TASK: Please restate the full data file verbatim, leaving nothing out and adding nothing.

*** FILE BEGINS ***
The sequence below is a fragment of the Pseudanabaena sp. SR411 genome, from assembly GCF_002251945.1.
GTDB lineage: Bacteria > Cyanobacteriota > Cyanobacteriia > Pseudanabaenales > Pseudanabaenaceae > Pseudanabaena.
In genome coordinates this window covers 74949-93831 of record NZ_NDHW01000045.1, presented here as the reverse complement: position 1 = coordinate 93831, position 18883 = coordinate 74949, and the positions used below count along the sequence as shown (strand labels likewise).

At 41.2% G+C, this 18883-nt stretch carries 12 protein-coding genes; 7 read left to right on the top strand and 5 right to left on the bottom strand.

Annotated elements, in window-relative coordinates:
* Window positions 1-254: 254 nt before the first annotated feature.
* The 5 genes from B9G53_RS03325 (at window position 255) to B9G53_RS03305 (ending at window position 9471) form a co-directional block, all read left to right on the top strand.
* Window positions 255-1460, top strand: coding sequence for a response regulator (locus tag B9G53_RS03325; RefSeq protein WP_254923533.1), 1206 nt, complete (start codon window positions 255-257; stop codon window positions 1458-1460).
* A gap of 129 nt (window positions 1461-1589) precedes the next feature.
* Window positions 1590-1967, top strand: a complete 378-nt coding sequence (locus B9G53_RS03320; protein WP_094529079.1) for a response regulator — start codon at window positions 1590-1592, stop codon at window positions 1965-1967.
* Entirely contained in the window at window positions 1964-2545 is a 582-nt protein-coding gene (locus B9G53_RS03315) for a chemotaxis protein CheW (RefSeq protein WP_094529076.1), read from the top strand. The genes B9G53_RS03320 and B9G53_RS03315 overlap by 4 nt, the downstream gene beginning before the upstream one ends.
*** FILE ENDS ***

The sequence below is a fragment of the Pseudanabaena sp. SR411 genome, from assembly GCF_002251945.1.
GTDB lineage: Bacteria > Cyanobacteriota > Cyanobacteriia > Pseudanabaenales > Pseudanabaenaceae > Pseudanabaena.
In genome coordinates this window covers 74949-93831 of record NZ_NDHW01000045.1, presented here as the reverse complement: position 1 = coordinate 93831, position 18883 = coordinate 74949, and the positions used below count along the sequence as shown (strand labels likewise).

At 41.2% G+C, this 18883-nt stretch carries 12 protein-coding genes; 7 read left to right on the top strand and 5 right to left on the bottom strand.

Annotated elements, in window-relative coordinates:
* Window positions 1-254: 254 nt before the first annotated feature.
* The 5 genes from B9G53_RS03325 (at window position 255) to B9G53_RS03305 (ending at window position 9471) form a co-directional block, all read left to right on the top strand.
* Window positions 255-1460, top strand: coding sequence for a response regulator (locus tag B9G53_RS03325; RefSeq protein WP_254923533.1), 1206 nt, complete (start codon window positions 255-257; stop codon window positions 1458-1460).
* A gap of 129 nt (window positions 1461-1589) precedes the next feature.
* Window positions 1590-1967, top strand: a complete 378-nt coding sequence (locus B9G53_RS03320; protein WP_094529079.1) for a response regulator — start codon at window positions 1590-1592, stop codon at window positions 1965-1967.
* Entirely contained in the window at window positions 1964-2545 is a 582-nt protein-coding gene (locus B9G53_RS03315) for a chemotaxis protein CheW (RefSeq protein WP_094529076.1), read from the top strand. The genes B9G53_RS03320 and B9G53_RS03315 overlap by 4 nt, the downstream gene beginning before the upstream one ends.